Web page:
Lieutenant William Morton
Company E

Morton was born in Pennsylvania. At the time of his enlistment in 1861, he was a farmer living in Champaign County. He was 29 years old.

Morton was promoted to sergeant early in 1863. He apparently came through the two days of Chickamauga unscathed. He reenlisted in December 1863.

Morton was wounded by an exploding shell during the June 27, 1864 assault on Kennesaw Mountain. He recovered in federal hospitals in Nashville and then returned to the regiment in November, 1864. Morton was promoted second lieutenant of his company on November 28, 1864, and, for a period after the Battle of Franklin, when the companies were diminished in numbers and the officers few, commanded Companies E and F together.

The Portrait and Biographical Album of Champaign County, Illinois of 1887 carried this biographical sketch of Morton:

William Morton, who is pursuing the even tenor of his way on a fine farm in St. Joseph Township, became a resident of this county soon after the war. He is the owner of nearly 300 acres of good land, the choicest being in the home farm of eighty acres, which lies on section 25. Here, of late years, in addition to general farming he has given much attention to stock-raising, having a fine herd comprising seventy-five head of short-horn cattle, a number of good horses, and is also engaged in breeding very fine Poland-China hogs.

The subject our sketch was born near Blairsville, Indiana Co., Pa., March 23, 1832. His grandfather, John Morton, also a native of the Keystone State, was born near Harrisburg and married Miss Mary Bell, a Pennsylvania lady. The Morton family is of Scotch ancestry, the first representatives coming to this country in the eighteenth century, and locating, it is believed, in Pennsylvania during its earliest sttlement. The children of John and Mary (Bell) Morton included a son, John, who afterward became the father of our subject. He was born and reared in Indiana County, Pa., and married Miss Elizabeth, daughter of Samuel and Eliza Young, the former a native of Ireland and the latter of American birth. The father of our subject learned the trade of wagon-making early in life, but afterward engaged in farming and remained a resident of his native county his entire life. He was born in January 1800, and died in June, 1878. His wife, Elizabeth, was born in 1808, and preceded her husband to the silent land March 4, 1844. Their ten children included three sons and seven daughters, five of whom still survive.

William Morton, who was the sixth child of his parents' family, spent his boyhood and youth upon the old homestead in Pennsylvania, receiving a common-school education and being trained to habits of industry and those principles which form the basis of an upright and honest character. In the spring of 1854, after becoming of age, wishing to see something of the world outside of his native State, he proceeded to Indiana and engaged first as a boatman on the Wabash Canal. A year later he repaired to Perryville, Ind., where he remained two years, and then coming to Danville, this State, remained there also two years. In 1856 he was employed on a cattle ranch where he continued for three years following, and until the outbreak of the late Civil War.

Mr. Morton was one of the first to respond to the call for troops to aid in the preservation of the Union, and enlisted in the spring of 1861, in Co. E, 51st Ill. Vol. Inf. His army life comprised a period of four years and twelve days, during a part of which his regiment belonged to the 20th Army Corps, which operated mostly in Missouri, Tennessee and Georgia. He took part in many of the important battles of the war, including a number of skirmishes with the enemy, being at New Madrid, Island No. 10, Farmington, Stone River, Chattanooga, Chickamauga and Mission Ridge. In the spring of 1864, his regiment was in the 3d Brigade 2d Division 4th Army Corps, detailed to go to the Southeast, where they participated at Resaca and all the engagements of the campaign. In the battle of Kennesaw Mountain our subject lost two fingers of his left hand by a gunshot from the enemy. He was confined in the hospital for sixty days, and in the meantime his bravery was rewarded by being commissioned Second Lieutenant. Afterward he was present at the battles of Spring Hill and Franklin, in the latter of which the commanding officer was wounded, and Lieut. Morton was placed in command of the company at the battle of Nashville. They followed Hood's army across the Tennessee, were soon afterward sent to Nashville, and went into winter quarters at Decatur, Ala. In the spring of 1865 they were ordered to Bull's Gap, Tenn., where they were encamped at the time of Lee's surrender. The regiment was mustered out near Camp Irwin in September, 1865.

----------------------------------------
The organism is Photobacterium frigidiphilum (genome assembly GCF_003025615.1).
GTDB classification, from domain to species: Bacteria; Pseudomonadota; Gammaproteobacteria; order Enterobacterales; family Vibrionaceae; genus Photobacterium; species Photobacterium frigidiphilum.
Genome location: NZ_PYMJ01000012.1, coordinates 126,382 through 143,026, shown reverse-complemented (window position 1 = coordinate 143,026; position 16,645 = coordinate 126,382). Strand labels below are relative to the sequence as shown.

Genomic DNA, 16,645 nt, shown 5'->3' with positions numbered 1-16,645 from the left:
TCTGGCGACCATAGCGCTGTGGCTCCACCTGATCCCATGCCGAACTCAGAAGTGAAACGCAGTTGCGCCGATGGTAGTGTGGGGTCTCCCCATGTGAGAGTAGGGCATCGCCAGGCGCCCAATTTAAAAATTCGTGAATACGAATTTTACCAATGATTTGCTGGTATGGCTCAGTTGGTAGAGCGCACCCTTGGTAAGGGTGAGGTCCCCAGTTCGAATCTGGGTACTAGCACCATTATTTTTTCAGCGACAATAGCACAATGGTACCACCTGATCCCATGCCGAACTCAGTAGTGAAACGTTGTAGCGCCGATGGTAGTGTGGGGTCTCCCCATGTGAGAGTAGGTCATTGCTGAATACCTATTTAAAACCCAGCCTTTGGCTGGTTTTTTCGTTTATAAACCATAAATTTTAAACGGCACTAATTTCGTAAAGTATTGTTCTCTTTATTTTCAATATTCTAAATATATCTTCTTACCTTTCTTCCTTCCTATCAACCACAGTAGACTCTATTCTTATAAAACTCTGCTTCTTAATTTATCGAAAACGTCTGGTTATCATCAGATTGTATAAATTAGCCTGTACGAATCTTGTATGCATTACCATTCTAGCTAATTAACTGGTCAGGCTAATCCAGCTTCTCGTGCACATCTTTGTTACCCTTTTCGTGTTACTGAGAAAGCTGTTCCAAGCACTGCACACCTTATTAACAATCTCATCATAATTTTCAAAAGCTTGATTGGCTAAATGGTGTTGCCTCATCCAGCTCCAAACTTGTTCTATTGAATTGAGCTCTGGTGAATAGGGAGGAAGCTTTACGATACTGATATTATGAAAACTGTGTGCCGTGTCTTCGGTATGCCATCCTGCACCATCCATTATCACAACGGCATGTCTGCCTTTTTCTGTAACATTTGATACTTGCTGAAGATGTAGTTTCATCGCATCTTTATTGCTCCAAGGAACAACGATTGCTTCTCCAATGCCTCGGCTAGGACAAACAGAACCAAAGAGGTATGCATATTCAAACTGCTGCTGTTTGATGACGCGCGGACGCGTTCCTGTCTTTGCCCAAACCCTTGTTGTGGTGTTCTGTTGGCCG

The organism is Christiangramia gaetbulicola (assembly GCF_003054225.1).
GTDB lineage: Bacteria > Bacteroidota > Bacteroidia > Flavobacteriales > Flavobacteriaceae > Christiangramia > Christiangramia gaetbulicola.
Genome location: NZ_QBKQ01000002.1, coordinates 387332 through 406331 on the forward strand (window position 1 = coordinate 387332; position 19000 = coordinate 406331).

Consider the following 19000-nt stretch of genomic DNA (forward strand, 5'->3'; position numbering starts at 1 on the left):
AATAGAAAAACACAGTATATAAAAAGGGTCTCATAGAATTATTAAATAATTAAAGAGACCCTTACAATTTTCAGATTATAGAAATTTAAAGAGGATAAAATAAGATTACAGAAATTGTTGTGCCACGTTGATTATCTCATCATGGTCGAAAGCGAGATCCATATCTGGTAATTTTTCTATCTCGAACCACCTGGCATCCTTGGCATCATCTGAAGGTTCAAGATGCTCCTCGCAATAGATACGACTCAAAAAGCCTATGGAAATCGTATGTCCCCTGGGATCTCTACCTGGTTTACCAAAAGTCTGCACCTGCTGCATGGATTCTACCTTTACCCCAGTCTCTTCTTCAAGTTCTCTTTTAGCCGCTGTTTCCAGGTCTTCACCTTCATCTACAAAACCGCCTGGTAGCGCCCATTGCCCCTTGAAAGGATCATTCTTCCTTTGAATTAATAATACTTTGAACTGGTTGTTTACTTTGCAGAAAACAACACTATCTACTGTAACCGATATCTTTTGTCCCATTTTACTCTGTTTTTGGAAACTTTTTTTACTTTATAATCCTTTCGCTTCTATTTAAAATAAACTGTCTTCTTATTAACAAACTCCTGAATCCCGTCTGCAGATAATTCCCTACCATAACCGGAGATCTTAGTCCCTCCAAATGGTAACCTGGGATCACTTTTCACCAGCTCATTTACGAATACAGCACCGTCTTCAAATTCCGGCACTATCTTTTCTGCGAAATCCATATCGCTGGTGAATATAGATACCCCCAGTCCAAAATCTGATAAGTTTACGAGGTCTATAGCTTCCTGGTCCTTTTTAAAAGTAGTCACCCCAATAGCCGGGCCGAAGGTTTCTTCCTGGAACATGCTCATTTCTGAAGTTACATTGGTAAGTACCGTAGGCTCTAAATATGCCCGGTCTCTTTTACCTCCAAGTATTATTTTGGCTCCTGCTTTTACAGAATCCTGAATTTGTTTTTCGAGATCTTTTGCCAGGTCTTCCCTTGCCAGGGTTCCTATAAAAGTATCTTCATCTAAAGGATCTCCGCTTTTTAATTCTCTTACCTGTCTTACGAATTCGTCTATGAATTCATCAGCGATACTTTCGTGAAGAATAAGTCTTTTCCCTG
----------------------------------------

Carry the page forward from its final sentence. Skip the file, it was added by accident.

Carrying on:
After receiving his honorable discharge Lieut. Morton returned to Champaign County and purchased his present farm. He has been uniformly prosperous in his agricultural operations and has contributed his full quota toward the building up of his township and community.

Morton died in Homer, Illinois on August 2, 1918.

Photograph courtesy of Homer Historical Society, Homer, Illinois.
Biographical research, William Edward Henry.
William Morton Compiled Service Record, 51st Illinois Infantry, Records of the Adjutant General's Office, 1780's-1917, Record Group 94, National Archives and Records Administration, Washington, D.C.
The Portrait and Biographical Album of Champaign County, Illinois, Containing Full Page Portraits and Biographical Sketches of Prominent and Representative Citizens of the County, Chicago: Chapman Brothers, 1887, pp. 924-5.